Home » General » Sustained Anti-Pollution Drive Needed

The toughening stance on polluters is highly commendable and it is hoped that this is heralding a new era in which the responsible authorities lead the nation in taking due waste disposal measures.It is horrifying to hear that arsenic and other harmful chemicals are being pumped wantonly into the water system and municipal authorities need to use an ever-increasing variety of other chemicals – at great cost to ratepayers – to then purify it for human use.

There has not been enough public education on why the man on the street should be worried about pollution and pushing Government to act as a matter of urgency.

Incidences of cancer and resultant fatalities, the experts tell us, are on the rise. These have been directly linked to what we consume, with drinking water turning out to be a major culprit in the major cities of Harare and Bulawayo.

Individuals who can afford to buy quality drinking water only make up a very small fraction of the population and most of us rely on what the local authorities give us.

Even those who can afford to buy certified bottled water should be concerned with the pollution of the water systems as it is used in places like restaurants and factories to prepare foodstuffs that they consume.

Of course, we are all operating in a harsh economic environment. This means that solutions should not drive industry towards closure through knee-jerk ultimatums.

On the other hand, all industries that have been polluting drinking water should show good faith and the will to change over to greener operations.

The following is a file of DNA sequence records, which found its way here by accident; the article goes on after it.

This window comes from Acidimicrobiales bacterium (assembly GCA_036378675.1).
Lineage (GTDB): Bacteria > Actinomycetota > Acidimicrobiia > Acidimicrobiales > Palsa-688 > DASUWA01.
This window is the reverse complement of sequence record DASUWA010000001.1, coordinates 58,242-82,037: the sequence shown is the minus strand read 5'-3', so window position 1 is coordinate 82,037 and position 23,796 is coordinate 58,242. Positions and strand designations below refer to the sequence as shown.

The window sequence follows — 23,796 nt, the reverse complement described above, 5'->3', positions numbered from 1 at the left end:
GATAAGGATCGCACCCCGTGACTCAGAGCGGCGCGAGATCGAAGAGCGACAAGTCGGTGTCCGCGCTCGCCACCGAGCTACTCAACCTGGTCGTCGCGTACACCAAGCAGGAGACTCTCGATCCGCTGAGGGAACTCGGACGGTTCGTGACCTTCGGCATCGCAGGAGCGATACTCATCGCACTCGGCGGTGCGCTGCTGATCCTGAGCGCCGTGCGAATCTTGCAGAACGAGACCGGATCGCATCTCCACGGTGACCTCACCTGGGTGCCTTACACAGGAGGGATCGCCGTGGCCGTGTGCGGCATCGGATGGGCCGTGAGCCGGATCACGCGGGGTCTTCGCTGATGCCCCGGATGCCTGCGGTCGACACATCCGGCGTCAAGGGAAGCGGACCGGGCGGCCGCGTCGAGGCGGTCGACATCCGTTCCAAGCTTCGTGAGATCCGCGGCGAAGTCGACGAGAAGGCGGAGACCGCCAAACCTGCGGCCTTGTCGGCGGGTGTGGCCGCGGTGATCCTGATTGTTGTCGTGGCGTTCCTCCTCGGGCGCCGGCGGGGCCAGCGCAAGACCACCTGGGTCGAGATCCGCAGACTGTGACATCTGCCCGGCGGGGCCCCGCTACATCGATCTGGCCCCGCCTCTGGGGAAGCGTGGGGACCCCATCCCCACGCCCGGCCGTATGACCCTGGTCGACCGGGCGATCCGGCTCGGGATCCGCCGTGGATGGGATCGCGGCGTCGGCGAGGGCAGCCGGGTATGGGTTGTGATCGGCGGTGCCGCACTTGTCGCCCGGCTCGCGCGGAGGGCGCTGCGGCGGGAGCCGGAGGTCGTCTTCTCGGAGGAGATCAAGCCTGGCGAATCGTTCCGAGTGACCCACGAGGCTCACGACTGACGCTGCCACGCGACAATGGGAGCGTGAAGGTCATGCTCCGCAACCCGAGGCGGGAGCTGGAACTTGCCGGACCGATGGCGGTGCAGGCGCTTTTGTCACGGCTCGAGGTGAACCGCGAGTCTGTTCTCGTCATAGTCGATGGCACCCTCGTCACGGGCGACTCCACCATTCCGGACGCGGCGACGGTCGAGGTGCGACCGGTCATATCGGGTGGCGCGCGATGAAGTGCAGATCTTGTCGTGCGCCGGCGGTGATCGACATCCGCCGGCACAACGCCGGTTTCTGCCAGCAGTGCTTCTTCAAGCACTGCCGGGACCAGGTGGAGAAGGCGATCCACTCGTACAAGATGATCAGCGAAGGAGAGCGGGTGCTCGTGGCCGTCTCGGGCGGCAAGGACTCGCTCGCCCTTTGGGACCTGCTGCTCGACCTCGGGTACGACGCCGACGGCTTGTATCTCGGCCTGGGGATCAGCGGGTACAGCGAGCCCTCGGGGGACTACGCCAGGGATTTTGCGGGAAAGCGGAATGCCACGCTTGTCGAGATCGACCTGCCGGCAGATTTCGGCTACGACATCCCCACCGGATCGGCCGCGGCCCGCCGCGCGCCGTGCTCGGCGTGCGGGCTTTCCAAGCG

There is need for innovation and adoption of the three R’s which make the pillars of green living. These are reduce, reuse and recycle.

The pre-treatment plants which Government has ordered all identified polluters to install should be designed with those three tenets in mind.

It would also be useful for us to look at how the mega cities in the world are dealing with the challenge posed by pollution.

For example, the Japanese have developed a clever way of using waste to clean water sources in a manner that is sustainable and cost-effective. For a country that does not have the most robust of economies, it makes sense for Zimbabwe to explore such ideas for implementation.

Over and above those polluters who have been named and shamed, there exists a vast informal and unregistered sector that is also polluting drinking water countrywide.

It is a fact that there are many backyard industries in almost every field and something must urgently be done to regulate the effluent discharged by these home-based activities.

All progressive people of Zimbabwe sincerely hope that the current clampdown is not just another talkshop that many of our policy implementers are famous for and that matters are not being brought to light only to be swept under the carpet after a few weeks.

What is needed is a sustained drive to reduce pollution to the barest minimum.

And in the final analysis, the clampdown cannot be divorced from the anti-corruption drive.

Many company owners and managers will be tempted to bribe their way out of compliance and this cannot be allowed to happen.

Source : The Herald